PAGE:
VA delays EHR award to Cerner pending interoperability assessment

Register now

Efforts by the Department of Veterans Affairs to finalize a $10 billion sole-source contract award with Cerner for a new electronic health record system were put on hold pending an independent assessment of the VA’s interoperability requirements for the commercial EHR.

VA Secretary David Shulkin told the Senate Veterans’ Affairs Committee on Wednesday that a “strategic pause” in the agency’s negotiations with Cerner—as part of the EHR acquisition process—has been in place since the middle of last month to conduct the external assessment of national interoperability language contained in the request for proposal supporting the award.

“MITRE Corporation was selected to coordinate and lead an independent assessment of the aforementioned contract language,” said Shulkin in his testimony. “The independent review was held on January 5 and consisted of a diverse, distinguished and highly respected group of clinicians, chief information officers and executives, well-versed in national interoperability challenges/issues, from across the healthcare industry.”

According to Shulkin, MITRE is in the process of gathering the recommendations and comments provided during the January 5 interoperability forum and will submit a final report to the VA for review by the end of the month.

Also See: VA to spend $10B on Cerner EHR to replace legacy system

“My objective when it comes to healthcare for our veterans is to have a fully integrated, interoperable, operationally efficient healthcare system that’s easy for veterans, employees and community partners to navigate,” Shulkin told senators.

Both the VA and Department of Defense will implement Cerner’s Millennium EHR platform in an attempt to achieve full VA-DoD interoperability. In addition, the agency is working with the White House’s Office of American Innovation to figure out how to achieve interoperability with community providers in the private sector.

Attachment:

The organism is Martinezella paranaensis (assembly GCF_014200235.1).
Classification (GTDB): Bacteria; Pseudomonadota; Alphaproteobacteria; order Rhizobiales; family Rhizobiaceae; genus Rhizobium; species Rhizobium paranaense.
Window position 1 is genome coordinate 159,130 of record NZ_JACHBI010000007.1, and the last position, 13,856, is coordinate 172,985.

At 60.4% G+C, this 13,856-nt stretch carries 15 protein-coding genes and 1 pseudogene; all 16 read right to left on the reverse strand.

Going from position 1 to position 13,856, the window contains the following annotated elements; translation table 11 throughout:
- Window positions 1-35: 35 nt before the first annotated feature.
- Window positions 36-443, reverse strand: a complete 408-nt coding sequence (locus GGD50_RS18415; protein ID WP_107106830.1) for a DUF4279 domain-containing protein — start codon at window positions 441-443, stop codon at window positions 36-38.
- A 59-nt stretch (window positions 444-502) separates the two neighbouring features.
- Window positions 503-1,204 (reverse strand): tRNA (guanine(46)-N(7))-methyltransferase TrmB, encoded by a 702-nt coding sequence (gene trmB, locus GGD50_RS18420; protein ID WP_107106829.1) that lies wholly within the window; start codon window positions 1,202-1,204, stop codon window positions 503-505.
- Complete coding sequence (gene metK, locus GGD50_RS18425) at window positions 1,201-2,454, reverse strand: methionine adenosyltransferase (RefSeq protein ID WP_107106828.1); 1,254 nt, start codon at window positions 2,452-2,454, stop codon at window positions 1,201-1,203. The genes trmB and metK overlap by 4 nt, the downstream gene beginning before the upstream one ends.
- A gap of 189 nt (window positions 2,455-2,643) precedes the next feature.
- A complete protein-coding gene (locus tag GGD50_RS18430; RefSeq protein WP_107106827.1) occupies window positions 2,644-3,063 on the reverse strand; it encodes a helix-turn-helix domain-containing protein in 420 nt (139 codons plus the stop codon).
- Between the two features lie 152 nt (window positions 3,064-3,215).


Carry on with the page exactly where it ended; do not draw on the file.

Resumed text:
However, in an interview with Politico earlier this month, Shulkin said the VA’s decision to delay signing a contract with Cerner followed a contentious meeting with the EHR vendor concerning the definition of interoperability. In particular, he indicated that he personally objected to Cerner’s contract language which described interoperability “largely as sharing an administrative data set” through the Consolidated Clinical Document Architecture (C-CDA).

“I can’t practice off a C-CDA. I’m a primary care internist. I need notes from consultants, I need imagery reports. I need to see some of the images on my patients,” Shulkin told Politico.

While Cerner declined to comment on Shulkin’s reported remarks, the EHR vendor did provide a written statement on its overall approach to interoperability when it comes to the VA.

“Cerner supports any effort to advance interoperability—not just among our service members and veterans, but also across the commercial healthcare sector,” said a company spokesperson. “This commitment is consistent with who we are, and we acknowledge and agree with the Secretary that seamless care and interoperability among the VA, DoD and community providers is central to the success of the project. Cerner is the only supplier equipped to deliver upon VA’s vision for seamless care, and we look forward to pressing ahead with the VA.”

VA’s planned purchase of the Cerner EHR, replacing the agency’s legacy Veterans Health Information Systems and Technology Architecture (VistA), calls for aligning the deployment and implementation of the system with DoD’s ongoing rollout of its own system—starting in the Pacific Northwest—to achieve substantial savings in efficiencies and timelines.

But, with the pause in the VA-Cerner contract negotiations until MITRE reports back its interoperability findings, some lawmakers are concerned that the delay could put those savings and efficiencies at risk.

Senator Jerry Moran (R-Kan.) sent a January 16 letter to Shulkin expressing his concerns about the delay in the EHR implementation.

“Further delay disrupts your implementation plan that requires 900 Cerner IP engineers to support the VA’s deployment of the system in the Pacific Northwest,” wrote Moran. “Unless you finalize the contract this month, there will be a considerable shift within Cerner to reassign these 900 IP engineers to other projects, which will be difficult to reset or recommit to this contract in the future. It is unclear how you intend to mitigate deviations from the VA’s plan developed with Cerner.”

In his letter, Moran asked Shulkin to provide information to his office on how the VA will address this change in planning and at what cost.

For reprint and licensing requests for this article, click here.